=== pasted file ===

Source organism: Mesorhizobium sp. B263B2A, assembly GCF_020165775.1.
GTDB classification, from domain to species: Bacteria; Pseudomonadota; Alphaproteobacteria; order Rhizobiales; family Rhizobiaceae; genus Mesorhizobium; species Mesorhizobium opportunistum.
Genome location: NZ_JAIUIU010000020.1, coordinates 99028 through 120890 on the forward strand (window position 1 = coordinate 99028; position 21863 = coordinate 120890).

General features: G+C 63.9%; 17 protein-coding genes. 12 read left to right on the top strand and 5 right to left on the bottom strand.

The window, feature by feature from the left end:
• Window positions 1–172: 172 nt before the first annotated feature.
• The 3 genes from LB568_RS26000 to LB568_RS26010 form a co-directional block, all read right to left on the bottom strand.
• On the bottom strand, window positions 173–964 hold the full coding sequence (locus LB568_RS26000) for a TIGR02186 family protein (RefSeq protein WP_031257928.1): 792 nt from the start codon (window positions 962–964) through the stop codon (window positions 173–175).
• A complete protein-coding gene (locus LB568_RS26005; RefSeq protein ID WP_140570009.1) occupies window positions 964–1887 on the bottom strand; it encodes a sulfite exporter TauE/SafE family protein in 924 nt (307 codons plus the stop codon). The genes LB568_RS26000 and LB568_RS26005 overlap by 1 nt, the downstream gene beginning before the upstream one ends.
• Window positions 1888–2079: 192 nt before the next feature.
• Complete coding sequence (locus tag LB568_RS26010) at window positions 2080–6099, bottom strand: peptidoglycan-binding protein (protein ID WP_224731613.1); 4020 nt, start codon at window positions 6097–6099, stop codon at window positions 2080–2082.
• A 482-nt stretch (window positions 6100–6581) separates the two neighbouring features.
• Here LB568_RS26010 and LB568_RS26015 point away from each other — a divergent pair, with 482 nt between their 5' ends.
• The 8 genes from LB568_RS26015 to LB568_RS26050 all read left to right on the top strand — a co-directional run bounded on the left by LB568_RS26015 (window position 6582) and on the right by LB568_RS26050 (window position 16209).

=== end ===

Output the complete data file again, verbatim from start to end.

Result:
Source organism: Mesorhizobium sp. B263B2A, assembly GCF_020165775.1.
GTDB classification, from domain to species: Bacteria; Pseudomonadota; Alphaproteobacteria; order Rhizobiales; family Rhizobiaceae; genus Mesorhizobium; species Mesorhizobium opportunistum.
Genome location: NZ_JAIUIU010000020.1, coordinates 99028 through 120890 on the forward strand (window position 1 = coordinate 99028; position 21863 = coordinate 120890).

General features: G+C 63.9%; 17 protein-coding genes. 12 read left to right on the top strand and 5 right to left on the bottom strand.

The window, feature by feature from the left end:
• Window positions 1–172: 172 nt before the first annotated feature.
• The 3 genes from LB568_RS26000 to LB568_RS26010 form a co-directional block, all read right to left on the bottom strand.
• On the bottom strand, window positions 173–964 hold the full coding sequence (locus LB568_RS26000) for a TIGR02186 family protein (RefSeq protein WP_031257928.1): 792 nt from the start codon (window positions 962–964) through the stop codon (window positions 173–175).
• A complete protein-coding gene (locus LB568_RS26005; RefSeq protein ID WP_140570009.1) occupies window positions 964–1887 on the bottom strand; it encodes a sulfite exporter TauE/SafE family protein in 924 nt (307 codons plus the stop codon). The genes LB568_RS26000 and LB568_RS26005 overlap by 1 nt, the downstream gene beginning before the upstream one ends.
• Window positions 1888–2079: 192 nt before the next feature.
• Complete coding sequence (locus tag LB568_RS26010) at window positions 2080–6099, bottom strand: peptidoglycan-binding protein (protein ID WP_224731613.1); 4020 nt, start codon at window positions 6097–6099, stop codon at window positions 2080–2082.
• A 482-nt stretch (window positions 6100–6581) separates the two neighbouring features.
• Here LB568_RS26010 and LB568_RS26015 point away from each other — a divergent pair, with 482 nt between their 5' ends.
• The 8 genes from LB568_RS26015 to LB568_RS26050 all read left to right on the top strand — a co-directional run bounded on the left by LB568_RS26015 (window position 6582) and on the right by LB568_RS26050 (window position 16209).